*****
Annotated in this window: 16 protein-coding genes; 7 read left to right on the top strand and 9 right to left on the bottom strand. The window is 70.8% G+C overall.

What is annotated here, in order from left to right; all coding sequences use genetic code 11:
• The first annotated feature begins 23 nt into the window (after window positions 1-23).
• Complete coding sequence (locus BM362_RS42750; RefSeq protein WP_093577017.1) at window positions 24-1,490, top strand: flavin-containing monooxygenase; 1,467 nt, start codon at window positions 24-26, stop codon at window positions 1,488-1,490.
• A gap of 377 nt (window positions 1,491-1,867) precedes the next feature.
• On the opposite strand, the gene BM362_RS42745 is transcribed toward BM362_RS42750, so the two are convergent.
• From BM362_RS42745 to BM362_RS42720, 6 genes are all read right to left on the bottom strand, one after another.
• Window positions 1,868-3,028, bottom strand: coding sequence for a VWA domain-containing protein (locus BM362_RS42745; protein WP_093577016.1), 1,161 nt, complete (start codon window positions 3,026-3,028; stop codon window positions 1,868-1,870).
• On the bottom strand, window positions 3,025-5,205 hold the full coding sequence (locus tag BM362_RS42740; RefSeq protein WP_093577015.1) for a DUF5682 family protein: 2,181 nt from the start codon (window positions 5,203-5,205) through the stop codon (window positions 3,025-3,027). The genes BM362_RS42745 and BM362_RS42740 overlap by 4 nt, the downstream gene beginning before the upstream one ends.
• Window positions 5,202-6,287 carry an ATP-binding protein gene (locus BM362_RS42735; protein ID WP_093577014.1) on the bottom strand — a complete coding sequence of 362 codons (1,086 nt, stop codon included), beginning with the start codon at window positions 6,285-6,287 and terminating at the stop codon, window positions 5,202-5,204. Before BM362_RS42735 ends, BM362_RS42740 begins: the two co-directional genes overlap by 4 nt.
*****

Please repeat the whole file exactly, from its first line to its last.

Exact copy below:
Annotated in this window: 16 protein-coding genes; 7 read left to right on the top strand and 9 right to left on the bottom strand. The window is 70.8% G+C overall.

What is annotated here, in order from left to right; all coding sequences use genetic code 11:
• The first annotated feature begins 23 nt into the window (after window positions 1-23).
• Complete coding sequence (locus BM362_RS42750; RefSeq protein WP_093577017.1) at window positions 24-1,490, top strand: flavin-containing monooxygenase; 1,467 nt, start codon at window positions 24-26, stop codon at window positions 1,488-1,490.
• A gap of 377 nt (window positions 1,491-1,867) precedes the next feature.
• On the opposite strand, the gene BM362_RS42745 is transcribed toward BM362_RS42750, so the two are convergent.
• From BM362_RS42745 to BM362_RS42720, 6 genes are all read right to left on the bottom strand, one after another.
• Window positions 1,868-3,028, bottom strand: coding sequence for a VWA domain-containing protein (locus BM362_RS42745; protein WP_093577016.1), 1,161 nt, complete (start codon window positions 3,026-3,028; stop codon window positions 1,868-1,870).
• On the bottom strand, window positions 3,025-5,205 hold the full coding sequence (locus tag BM362_RS42740; RefSeq protein WP_093577015.1) for a DUF5682 family protein: 2,181 nt from the start codon (window positions 5,203-5,205) through the stop codon (window positions 3,025-3,027). The genes BM362_RS42745 and BM362_RS42740 overlap by 4 nt, the downstream gene beginning before the upstream one ends.
• Window positions 5,202-6,287 carry an ATP-binding protein gene (locus BM362_RS42735; protein ID WP_093577014.1) on the bottom strand — a complete coding sequence of 362 codons (1,086 nt, stop codon included), beginning with the start codon at window positions 6,285-6,287 and terminating at the stop codon, window positions 5,202-5,204. Before BM362_RS42735 ends, BM362_RS42740 begins: the two co-directional genes overlap by 4 nt.